WASHINGTON -- President James T. Draper of the Southern Baptist Convention, trying to bring some measure of unity to the oft-feuding and always contentious denomination, says Baptists should agree to disagree on the issue of women's ordination.
But as local associations and state conventions of the nation's largest Protestant denomination meet, the issue of ordaining women as deacons and pastors is increasingly coming up -- always intensely, sometimes angrily.
An effort was made in the Chicago Metropolitan Baptist Association to exclude messengers (delegates) of the Cornell Baptist Church because it had recently called a woman, Susan Wright of Louisville, Ky., as its pastor.
The effort to exclude was blocked in Chicago, but in Oklahoma City, the Capital Baptist Association did vote not to seat messengers from Oklahoma City First Baptist Church because the church allows women to serve as deacons.
And in Vallejo, Calif., messengers from three Southern Baptist churches were denied seating at the Redwood Empire Baptist Association meeting over the ordination issue.
'I don't believe the Lord requires me to have an opinion on that in order to be saved,' Draper said of the women's ordination issue.
'We are going to have differences at some points, but those differences should not and must destroy the unity of spirit that is ours as born-again believers,' Draper told 13.8 million-member denomination's Home Mission Board.
As with other major Protestant bodies, the issue has been simmering in Baptist circles for years and involves questions of local churches' authority over their own affairs, the nature of Baptist fellowship at the association and convention level and how the Bible is variously interpreted.
'I see no place in the Bible where it speaks of ordaining women,' said Robert Oldham, a professor at Moody Bible Institute and the author of the motion against Cornell Baptist Church at the Chicago meeting.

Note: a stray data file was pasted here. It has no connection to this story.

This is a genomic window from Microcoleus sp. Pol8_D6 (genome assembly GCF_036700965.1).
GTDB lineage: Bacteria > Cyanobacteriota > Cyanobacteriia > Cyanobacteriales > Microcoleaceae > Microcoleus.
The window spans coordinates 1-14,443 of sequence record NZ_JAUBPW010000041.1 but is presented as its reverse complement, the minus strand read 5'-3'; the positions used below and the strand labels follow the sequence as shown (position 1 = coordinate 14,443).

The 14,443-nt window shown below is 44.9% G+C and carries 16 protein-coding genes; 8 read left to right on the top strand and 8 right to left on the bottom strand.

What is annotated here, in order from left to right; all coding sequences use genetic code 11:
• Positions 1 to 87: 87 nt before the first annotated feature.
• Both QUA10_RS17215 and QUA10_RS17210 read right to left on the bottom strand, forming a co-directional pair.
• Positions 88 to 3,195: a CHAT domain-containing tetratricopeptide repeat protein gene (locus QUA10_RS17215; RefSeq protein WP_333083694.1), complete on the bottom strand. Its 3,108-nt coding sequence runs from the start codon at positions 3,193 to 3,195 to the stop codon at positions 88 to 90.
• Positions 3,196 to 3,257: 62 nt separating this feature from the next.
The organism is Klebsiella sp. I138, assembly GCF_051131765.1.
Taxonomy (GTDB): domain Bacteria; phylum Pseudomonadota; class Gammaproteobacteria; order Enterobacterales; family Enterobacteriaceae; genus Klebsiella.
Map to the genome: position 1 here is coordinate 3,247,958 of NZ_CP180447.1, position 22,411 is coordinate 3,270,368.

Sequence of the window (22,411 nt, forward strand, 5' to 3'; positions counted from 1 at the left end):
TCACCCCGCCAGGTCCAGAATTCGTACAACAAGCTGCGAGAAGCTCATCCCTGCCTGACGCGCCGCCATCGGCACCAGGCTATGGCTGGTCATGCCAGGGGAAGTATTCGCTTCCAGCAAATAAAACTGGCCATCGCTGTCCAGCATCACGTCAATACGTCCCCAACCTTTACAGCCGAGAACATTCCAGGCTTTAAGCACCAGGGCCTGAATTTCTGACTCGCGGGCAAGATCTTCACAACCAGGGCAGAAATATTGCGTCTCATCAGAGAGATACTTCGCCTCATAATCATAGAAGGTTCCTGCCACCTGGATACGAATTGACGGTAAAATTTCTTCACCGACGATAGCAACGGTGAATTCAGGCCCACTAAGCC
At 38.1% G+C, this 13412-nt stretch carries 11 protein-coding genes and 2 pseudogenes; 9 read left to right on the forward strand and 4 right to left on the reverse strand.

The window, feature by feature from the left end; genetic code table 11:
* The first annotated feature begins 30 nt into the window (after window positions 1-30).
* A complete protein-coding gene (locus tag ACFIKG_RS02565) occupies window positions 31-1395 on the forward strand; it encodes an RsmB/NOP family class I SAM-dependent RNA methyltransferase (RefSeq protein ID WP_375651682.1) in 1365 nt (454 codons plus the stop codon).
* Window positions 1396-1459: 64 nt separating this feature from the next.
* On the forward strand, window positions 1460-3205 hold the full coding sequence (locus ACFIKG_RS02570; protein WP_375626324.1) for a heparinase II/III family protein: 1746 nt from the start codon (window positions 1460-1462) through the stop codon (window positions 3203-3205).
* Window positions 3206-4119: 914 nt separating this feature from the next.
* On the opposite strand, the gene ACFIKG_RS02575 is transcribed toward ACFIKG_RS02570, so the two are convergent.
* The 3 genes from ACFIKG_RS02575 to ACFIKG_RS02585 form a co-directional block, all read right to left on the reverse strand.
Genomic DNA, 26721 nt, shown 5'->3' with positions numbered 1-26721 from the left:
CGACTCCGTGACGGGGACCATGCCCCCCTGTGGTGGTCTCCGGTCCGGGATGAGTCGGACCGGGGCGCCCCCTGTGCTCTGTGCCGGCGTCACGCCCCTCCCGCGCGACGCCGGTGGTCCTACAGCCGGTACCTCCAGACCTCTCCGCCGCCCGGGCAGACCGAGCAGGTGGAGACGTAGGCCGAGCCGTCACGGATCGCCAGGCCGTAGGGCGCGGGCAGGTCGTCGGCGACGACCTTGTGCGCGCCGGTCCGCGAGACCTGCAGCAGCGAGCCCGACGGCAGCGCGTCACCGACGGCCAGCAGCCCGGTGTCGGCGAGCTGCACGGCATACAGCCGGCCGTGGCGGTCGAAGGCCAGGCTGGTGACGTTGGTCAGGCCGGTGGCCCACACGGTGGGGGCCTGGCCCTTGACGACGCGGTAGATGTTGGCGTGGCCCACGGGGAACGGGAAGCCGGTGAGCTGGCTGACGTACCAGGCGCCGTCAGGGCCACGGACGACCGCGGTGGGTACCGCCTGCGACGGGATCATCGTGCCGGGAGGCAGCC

The challenge to Cornell and Ms. Wright was also carried to the Illinois State Baptist Association meeting in early November, but again defeated.
In California, however, the vote not to seat 18 messengers from three churches went 'about 84-54,' according to Bill Ryan, the associational missionary.
He said that in 1982, the association agreed ordination of women deacons by a local church would not be a test of fellowship (membership) in the association but it went on record as saying it did not believe in or promote such ordinations.
The decision to reverse itself and make the women's issue a test of fellowship caught at least one of the three California churches by surprise.
'Our practice was well known in the association,' said Fred Grissom, interim pastor at Tiburon Boulevard Baptist Church in Tiburon. 'We thought since the association did not make it a test of fellowship last year there would not be a problem this year.'
Tiburon, which has two women deacons on its staff, draws much of its membership from Golden Gate Theological Seminary in Mill Valley, Calif.
Ryan, in commenting on the California association's reversal, said women's ordination has never been a practice of Baptists. 'We better come back to the Biblical norm of practice. I'm against ordination of women.'
In the Oklahoma case, the controversy erupted despite efforts by the involved church and some association executives to avoid the issue.
The 209-101 vote not to seat messengers from Oklahoma City First Baptist Church was taken even though the church did not ask to be seated, deciding it wanted to 'avoid emotional conflict, debate and division,' according its pastor, Gene Garrison.
First Baptist was charged with 'deviation from the faith and order position of Southern Baptists' and with creating 'a rift in the fellowship of the churches of the Capital Baptist Association.'
But Don Rogers, pastor of Kelham Baptist Church, a supporter of the church, said the argument that 'traditional' Baptist doctrine is against ordination of women is simply rhetoric because Southern Bapitst churches have been ordaining women deacons for more than 100 years.